Everything is new and amazing to a small child, and this astounding fresh perspective on the world is something you’ll never have yourself again once you reach adulthood, perhaps having rushed experiencing everything you dreamed of once you became self-aware as a teenager.
Yet, having a child you get just a small glimpse of this glorious lack of self-awareness. It is unadulterated beauty. It is pure innocence. It is “joie de vivre” on the purest level, and should be cherished by all of those whom are lucky enough to witness it, even vicariously.
Yunalesca simply adores books. People often comment on how bright she is, how amazing it is that she can busy herself with a pile of books for hours upon-end. And I agree wholeheartedly (she is my daughter, of course!) that she is sparky. She’s fiery, and has a personality entirely of her own, a personality that is part hereditary, part environmental, and part just naturalistically her own.
It is mind-boggling and life-affirming to watch Yunalesca develop in to a being in her own right on a daily-basis.
As much as I loved my childless freedom before Yunalesca came-along, my life would have been down-right pointless without being given the chance to relive (to some degree) the bliss of childhood via my daughter.
The weekend just-passed I spent in the glorious-greenery of Derbyshire… right up in the singing-hills, amongst the sheep, cows and … donkeys. The lady I was staying with made a comment about my make-up, on how much lighter and natural it is these days. She was right, I have taken to unveiling my blemishes and facial misfortunes of late, and that is partly to do with my daughter. However, this make-up revelation prompted an interesting conversation about self-awareness.
As a child, and right up until my late teens, I was blissfully (important word) unaware of my “self”. I had a vague idea that perhaps I wasn’t the prettiest girl in the school, people pointed out that my red hair wasn’t desirable to them. Even that perhaps my breasts were not big enough, or that my taste in music was “uncool”, yet, as hard as this is for me to describe, all I can say is at that time I was, again, blissfully unaware of my “self”.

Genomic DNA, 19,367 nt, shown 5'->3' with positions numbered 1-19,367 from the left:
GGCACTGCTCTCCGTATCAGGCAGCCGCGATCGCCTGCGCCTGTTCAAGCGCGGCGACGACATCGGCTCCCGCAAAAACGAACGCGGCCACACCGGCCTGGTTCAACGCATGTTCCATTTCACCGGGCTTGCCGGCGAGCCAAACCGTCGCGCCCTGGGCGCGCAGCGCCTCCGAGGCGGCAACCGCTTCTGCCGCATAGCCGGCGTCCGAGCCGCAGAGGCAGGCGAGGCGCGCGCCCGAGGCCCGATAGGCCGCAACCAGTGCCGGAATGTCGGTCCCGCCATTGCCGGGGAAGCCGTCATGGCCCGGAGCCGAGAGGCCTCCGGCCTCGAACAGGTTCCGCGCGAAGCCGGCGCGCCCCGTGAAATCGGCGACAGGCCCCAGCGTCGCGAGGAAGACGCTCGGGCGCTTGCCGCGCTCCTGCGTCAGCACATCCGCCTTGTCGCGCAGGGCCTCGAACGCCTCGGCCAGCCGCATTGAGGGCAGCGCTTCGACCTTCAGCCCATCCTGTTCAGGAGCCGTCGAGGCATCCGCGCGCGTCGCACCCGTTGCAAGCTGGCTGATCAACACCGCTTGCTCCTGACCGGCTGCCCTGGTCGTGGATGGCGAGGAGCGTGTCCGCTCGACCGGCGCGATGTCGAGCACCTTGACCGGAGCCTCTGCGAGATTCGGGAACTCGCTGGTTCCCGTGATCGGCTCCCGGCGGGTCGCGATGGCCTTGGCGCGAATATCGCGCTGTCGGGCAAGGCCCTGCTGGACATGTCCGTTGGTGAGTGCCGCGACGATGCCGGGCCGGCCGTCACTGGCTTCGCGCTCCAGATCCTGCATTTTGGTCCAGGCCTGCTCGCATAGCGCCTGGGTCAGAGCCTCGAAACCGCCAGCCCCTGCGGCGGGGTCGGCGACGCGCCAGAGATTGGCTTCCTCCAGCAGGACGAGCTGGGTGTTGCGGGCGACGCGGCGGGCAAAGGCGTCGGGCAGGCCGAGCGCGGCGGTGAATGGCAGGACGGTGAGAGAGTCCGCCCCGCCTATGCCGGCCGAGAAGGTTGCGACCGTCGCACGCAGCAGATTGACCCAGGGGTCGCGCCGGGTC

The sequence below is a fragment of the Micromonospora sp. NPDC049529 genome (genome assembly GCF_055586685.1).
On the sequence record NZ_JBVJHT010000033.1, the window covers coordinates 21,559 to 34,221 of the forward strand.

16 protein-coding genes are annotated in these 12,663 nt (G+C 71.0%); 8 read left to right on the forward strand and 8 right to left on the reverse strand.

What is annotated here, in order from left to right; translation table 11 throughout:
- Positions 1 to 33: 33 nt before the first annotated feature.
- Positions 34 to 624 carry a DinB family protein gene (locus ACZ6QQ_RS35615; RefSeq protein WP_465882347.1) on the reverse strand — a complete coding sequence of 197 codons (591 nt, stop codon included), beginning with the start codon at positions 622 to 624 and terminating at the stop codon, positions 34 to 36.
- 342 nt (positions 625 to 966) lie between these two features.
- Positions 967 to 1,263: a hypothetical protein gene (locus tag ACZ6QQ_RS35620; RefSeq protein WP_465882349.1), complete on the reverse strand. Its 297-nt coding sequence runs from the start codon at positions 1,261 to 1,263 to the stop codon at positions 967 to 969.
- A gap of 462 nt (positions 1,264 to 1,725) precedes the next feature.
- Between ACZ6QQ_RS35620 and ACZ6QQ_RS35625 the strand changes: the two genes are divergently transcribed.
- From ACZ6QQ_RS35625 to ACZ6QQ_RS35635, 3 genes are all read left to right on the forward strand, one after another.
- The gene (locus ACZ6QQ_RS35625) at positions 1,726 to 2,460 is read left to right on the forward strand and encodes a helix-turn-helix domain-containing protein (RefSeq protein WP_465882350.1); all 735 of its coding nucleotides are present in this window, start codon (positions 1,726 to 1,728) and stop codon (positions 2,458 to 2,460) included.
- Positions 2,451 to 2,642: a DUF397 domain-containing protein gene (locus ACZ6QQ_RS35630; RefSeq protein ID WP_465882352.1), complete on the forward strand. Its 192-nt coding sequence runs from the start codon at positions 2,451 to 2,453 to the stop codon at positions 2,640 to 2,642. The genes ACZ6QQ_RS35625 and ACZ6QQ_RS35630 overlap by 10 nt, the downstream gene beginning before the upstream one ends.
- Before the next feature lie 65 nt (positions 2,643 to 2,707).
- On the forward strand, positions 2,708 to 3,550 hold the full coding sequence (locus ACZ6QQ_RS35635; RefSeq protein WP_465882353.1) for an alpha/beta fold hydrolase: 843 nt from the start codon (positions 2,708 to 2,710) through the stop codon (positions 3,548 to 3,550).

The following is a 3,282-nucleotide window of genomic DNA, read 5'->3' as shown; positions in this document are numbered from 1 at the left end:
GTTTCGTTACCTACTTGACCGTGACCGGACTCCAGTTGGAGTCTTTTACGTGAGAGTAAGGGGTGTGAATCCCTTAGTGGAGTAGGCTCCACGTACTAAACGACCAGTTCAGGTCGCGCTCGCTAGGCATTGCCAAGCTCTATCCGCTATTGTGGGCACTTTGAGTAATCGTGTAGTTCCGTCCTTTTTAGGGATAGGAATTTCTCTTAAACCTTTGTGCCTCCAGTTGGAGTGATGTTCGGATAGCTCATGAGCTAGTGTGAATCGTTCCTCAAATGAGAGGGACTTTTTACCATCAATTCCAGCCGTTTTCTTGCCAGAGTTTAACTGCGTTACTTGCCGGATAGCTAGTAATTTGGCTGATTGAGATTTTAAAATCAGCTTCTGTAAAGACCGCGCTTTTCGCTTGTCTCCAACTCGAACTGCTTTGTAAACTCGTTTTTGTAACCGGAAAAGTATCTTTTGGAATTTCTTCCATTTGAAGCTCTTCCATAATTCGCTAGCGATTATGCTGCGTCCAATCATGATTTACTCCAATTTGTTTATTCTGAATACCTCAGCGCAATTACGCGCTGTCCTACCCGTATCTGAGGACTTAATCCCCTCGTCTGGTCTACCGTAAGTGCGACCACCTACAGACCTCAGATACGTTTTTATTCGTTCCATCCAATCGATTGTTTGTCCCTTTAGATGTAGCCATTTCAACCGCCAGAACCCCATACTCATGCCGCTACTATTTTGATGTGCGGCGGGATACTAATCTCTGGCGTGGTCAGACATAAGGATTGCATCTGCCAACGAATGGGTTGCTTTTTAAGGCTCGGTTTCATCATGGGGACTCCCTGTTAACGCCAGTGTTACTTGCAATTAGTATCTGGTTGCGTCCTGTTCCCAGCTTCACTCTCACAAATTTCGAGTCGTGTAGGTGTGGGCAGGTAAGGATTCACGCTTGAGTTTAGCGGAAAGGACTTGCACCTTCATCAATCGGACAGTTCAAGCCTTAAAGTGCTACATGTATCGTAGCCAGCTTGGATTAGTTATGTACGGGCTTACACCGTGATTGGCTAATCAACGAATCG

It wasn’t until I reached college that I started to actually realise why some women were attractive, and some labelled as being otherwise. I heard more adult conversation. I heard about thighs, bottoms, breasts, girls being “fit” and beautiful… and slowly, over time, I was cursed with self-awareness. It was at that point I took to make-up, covering-up my apparently “unacceptable” body, and most importantly, worrying
about what people thought about the decisions I made. I was no longer “free” to wonder through life trying whatever I liked, trying to
achieve anything I decided to, because I had become so aware of my faults that I was afraid to reveal them through my failures.
Yet, here I am today, a mother of an innocent, and it makes me realise what a wonderful job my mum did of helping me retain my lack of self-awareness until my later teen years. It has made me determined to assure that my daughter is free from the restraints of adulthood for as long as sanely possible.
So what if she doesn’t kiss a boy (or girl) until she’s 16 (like myself). So what if she’s uncool and wants to spend her school-life studying (isn’t that
what education is all about?!). I don’t care if she turns out like me, because she is part of me. I may have my (all-too-noticeable-to-myself) faults, but if Yunalesca can harbour that innocent joy of life, that ability to feel the freedom to do whatever she feels she wants to do without fearing being chatised by her peers, then I can only see that is a worthy thing.